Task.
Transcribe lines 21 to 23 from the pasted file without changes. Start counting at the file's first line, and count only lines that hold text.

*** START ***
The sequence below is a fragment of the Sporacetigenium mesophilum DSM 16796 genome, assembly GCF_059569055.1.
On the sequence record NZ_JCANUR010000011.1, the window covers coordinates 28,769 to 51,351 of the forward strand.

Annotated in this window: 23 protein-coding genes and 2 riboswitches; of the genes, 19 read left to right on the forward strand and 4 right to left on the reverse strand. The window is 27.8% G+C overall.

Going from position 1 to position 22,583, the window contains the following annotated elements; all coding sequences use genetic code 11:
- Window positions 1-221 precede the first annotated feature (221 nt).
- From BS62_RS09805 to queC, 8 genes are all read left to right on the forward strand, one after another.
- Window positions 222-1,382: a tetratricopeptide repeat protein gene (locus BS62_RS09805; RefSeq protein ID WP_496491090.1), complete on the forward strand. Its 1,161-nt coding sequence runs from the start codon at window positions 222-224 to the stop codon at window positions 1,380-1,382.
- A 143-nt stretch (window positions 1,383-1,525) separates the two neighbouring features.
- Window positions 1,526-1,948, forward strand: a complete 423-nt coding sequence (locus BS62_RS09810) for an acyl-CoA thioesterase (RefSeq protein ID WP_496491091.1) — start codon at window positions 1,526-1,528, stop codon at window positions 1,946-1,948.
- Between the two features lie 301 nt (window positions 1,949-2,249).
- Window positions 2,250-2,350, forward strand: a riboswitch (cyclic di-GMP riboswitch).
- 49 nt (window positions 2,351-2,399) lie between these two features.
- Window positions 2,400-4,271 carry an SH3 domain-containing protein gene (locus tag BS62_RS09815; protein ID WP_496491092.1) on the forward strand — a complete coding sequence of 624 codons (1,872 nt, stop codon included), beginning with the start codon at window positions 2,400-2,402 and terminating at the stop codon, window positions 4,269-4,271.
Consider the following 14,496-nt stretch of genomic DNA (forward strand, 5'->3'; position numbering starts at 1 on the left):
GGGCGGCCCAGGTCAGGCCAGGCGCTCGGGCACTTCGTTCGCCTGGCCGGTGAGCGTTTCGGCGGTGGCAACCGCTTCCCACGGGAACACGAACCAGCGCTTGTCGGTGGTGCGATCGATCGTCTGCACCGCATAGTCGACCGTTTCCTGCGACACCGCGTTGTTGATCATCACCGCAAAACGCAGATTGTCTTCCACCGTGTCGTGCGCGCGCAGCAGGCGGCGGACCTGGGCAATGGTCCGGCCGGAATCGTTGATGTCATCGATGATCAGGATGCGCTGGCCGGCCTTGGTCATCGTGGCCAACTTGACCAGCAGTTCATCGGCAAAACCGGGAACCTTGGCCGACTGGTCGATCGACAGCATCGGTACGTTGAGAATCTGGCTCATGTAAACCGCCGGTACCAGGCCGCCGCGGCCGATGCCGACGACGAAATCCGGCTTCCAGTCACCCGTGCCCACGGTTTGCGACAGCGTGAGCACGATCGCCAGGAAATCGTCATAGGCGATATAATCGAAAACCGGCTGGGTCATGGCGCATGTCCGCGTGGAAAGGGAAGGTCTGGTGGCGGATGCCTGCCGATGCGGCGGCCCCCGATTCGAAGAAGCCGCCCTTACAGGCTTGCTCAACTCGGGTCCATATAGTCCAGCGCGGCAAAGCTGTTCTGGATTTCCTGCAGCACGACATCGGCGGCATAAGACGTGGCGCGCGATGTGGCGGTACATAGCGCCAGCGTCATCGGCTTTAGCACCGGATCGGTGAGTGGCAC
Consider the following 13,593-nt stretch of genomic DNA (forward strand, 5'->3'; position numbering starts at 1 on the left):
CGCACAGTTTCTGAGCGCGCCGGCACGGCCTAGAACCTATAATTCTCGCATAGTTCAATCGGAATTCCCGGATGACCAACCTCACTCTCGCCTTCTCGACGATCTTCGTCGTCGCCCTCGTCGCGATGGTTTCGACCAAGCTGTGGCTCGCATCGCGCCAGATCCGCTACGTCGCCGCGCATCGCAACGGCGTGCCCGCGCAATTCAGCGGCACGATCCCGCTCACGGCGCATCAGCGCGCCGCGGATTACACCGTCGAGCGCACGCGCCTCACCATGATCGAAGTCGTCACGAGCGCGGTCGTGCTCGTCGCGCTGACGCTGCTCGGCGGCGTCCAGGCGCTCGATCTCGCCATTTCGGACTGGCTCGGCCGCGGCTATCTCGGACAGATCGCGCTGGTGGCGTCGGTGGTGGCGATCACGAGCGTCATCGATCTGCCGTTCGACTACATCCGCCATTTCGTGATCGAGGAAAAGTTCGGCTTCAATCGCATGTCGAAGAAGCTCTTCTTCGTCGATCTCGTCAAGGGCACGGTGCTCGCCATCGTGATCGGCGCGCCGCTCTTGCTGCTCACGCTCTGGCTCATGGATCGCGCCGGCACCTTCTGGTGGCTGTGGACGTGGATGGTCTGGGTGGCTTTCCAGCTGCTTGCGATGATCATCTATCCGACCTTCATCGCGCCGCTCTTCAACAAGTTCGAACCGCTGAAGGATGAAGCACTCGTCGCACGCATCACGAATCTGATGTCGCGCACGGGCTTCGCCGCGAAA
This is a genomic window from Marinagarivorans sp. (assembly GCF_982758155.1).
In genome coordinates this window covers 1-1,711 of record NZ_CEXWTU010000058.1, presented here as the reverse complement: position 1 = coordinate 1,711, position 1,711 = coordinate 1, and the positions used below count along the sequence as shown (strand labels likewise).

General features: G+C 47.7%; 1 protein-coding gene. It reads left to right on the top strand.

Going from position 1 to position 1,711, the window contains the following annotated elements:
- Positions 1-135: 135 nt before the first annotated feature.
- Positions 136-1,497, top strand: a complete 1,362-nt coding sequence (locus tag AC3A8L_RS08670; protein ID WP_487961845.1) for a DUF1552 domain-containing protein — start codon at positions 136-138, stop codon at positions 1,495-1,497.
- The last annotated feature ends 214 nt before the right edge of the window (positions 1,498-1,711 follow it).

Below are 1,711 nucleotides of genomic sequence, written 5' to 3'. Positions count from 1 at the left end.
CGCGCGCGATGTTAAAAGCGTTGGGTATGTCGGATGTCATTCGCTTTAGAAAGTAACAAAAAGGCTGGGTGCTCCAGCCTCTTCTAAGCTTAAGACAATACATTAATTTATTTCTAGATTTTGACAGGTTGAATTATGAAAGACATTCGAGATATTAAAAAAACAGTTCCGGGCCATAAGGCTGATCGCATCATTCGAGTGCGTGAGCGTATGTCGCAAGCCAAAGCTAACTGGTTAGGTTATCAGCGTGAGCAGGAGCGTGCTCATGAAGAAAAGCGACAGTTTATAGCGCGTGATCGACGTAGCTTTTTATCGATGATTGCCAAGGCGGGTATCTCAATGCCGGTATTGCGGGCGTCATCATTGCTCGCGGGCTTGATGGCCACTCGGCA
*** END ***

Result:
Going from position 1 to position 1,711, the window contains the following annotated elements:
- Positions 1-135: 135 nt before the first annotated feature.
- Positions 136-1,497, top strand: a complete 1,362-nt coding sequence (locus tag AC3A8L_RS08670; protein ID WP_487961845.1) for a DUF1552 domain-containing protein — start codon at positions 136-138, stop codon at positions 1,495-1,497.